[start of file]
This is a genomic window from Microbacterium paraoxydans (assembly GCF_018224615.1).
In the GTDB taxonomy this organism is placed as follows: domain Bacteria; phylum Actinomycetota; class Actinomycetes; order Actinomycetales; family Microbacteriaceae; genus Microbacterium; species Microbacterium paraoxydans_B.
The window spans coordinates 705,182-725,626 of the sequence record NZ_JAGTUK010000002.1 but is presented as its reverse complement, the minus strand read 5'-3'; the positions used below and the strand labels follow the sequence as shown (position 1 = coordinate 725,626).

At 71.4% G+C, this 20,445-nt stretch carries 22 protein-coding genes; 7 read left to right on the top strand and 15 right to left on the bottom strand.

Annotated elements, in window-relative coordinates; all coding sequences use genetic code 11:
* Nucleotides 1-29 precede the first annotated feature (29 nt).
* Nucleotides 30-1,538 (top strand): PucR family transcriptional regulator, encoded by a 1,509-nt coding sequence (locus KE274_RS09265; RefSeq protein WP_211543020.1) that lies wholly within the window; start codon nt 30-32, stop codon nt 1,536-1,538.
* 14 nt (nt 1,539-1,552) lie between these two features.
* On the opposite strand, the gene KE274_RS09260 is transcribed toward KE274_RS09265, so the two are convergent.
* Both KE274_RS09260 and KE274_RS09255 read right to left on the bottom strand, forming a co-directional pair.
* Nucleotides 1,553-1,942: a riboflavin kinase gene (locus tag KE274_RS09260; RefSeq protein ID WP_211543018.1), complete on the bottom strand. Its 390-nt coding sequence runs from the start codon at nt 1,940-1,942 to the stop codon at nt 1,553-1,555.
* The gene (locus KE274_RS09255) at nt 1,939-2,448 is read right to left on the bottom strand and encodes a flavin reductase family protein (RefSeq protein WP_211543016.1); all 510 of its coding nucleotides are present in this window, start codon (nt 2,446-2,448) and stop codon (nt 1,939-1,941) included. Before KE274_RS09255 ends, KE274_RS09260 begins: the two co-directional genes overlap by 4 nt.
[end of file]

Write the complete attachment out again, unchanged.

This is a genomic window from Microbacterium paraoxydans (assembly GCF_018224615.1).
In the GTDB taxonomy this organism is placed as follows: domain Bacteria; phylum Actinomycetota; class Actinomycetes; order Actinomycetales; family Microbacteriaceae; genus Microbacterium; species Microbacterium paraoxydans_B.
The window spans coordinates 705,182-725,626 of the sequence record NZ_JAGTUK010000002.1 but is presented as its reverse complement, the minus strand read 5'-3'; the positions used below and the strand labels follow the sequence as shown (position 1 = coordinate 725,626).

At 71.4% G+C, this 20,445-nt stretch carries 22 protein-coding genes; 7 read left to right on the top strand and 15 right to left on the bottom strand.

Annotated elements, in window-relative coordinates; all coding sequences use genetic code 11:
* Nucleotides 1-29 precede the first annotated feature (29 nt).
* Nucleotides 30-1,538 (top strand): PucR family transcriptional regulator, encoded by a 1,509-nt coding sequence (locus KE274_RS09265; RefSeq protein WP_211543020.1) that lies wholly within the window; start codon nt 30-32, stop codon nt 1,536-1,538.
* 14 nt (nt 1,539-1,552) lie between these two features.
* On the opposite strand, the gene KE274_RS09260 is transcribed toward KE274_RS09265, so the two are convergent.
* Both KE274_RS09260 and KE274_RS09255 read right to left on the bottom strand, forming a co-directional pair.
* Nucleotides 1,553-1,942: a riboflavin kinase gene (locus tag KE274_RS09260; RefSeq protein ID WP_211543018.1), complete on the bottom strand. Its 390-nt coding sequence runs from the start codon at nt 1,940-1,942 to the stop codon at nt 1,553-1,555.
* The gene (locus KE274_RS09255) at nt 1,939-2,448 is read right to left on the bottom strand and encodes a flavin reductase family protein (RefSeq protein WP_211543016.1); all 510 of its coding nucleotides are present in this window, start codon (nt 2,446-2,448) and stop codon (nt 1,939-1,941) included. Before KE274_RS09255 ends, KE274_RS09260 begins: the two co-directional genes overlap by 4 nt.